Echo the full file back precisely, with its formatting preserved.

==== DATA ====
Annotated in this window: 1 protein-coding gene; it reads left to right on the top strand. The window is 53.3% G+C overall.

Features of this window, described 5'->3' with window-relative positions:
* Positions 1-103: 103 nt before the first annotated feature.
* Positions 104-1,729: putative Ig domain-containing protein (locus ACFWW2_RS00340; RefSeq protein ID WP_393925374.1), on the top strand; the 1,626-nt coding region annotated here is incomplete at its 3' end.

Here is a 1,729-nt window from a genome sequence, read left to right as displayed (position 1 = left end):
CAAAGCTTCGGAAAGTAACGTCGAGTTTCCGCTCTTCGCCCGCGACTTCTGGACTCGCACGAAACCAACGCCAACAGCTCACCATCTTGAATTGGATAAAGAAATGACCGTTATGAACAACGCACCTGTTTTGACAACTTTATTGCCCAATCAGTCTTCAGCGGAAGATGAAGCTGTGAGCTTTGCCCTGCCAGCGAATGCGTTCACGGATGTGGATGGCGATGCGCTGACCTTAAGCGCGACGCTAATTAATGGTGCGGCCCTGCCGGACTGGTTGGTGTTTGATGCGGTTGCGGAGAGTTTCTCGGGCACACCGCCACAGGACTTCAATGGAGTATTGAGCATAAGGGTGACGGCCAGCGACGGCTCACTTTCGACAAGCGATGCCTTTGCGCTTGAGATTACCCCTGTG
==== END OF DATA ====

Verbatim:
Annotated in this window: 1 protein-coding gene; it reads left to right on the top strand. The window is 53.3% G+C overall.

Features of this window, described 5'->3' with window-relative positions:
* Positions 1-103: 103 nt before the first annotated feature.
* Positions 104-1,729: putative Ig domain-containing protein (locus ACFWW2_RS00340; RefSeq protein ID WP_393925374.1), on the top strand; the 1,626-nt coding region annotated here is incomplete at its 3' end.

Here is a 1,729-nt window from a genome sequence, read left to right as displayed (position 1 = left end):
CAAAGCTTCGGAAAGTAACGTCGAGTTTCCGCTCTTCGCCCGCGACTTCTGGACTCGCACGAAACCAACGCCAACAGCTCACCATCTTGAATTGGATAAAGAAATGACCGTTATGAACAACGCACCTGTTTTGACAACTTTATTGCCCAATCAGTCTTCAGCGGAAGATGAAGCTGTGAGCTTTGCCCTGCCAGCGAATGCGTTCACGGATGTGGATGGCGATGCGCTGACCTTAAGCGCGACGCTAATTAATGGTGCGGCCCTGCCGGACTGGTTGGTGTTTGATGCGGTTGCGGAGAGTTTCTCGGGCACACCGCCACAGGACTTCAATGGAGTATTGAGCATAAGGGTGACGGCCAGCGACGGCTCACTTTCGACAAGCGATGCCTTTGCGCTTGAGATTACCCCTGTG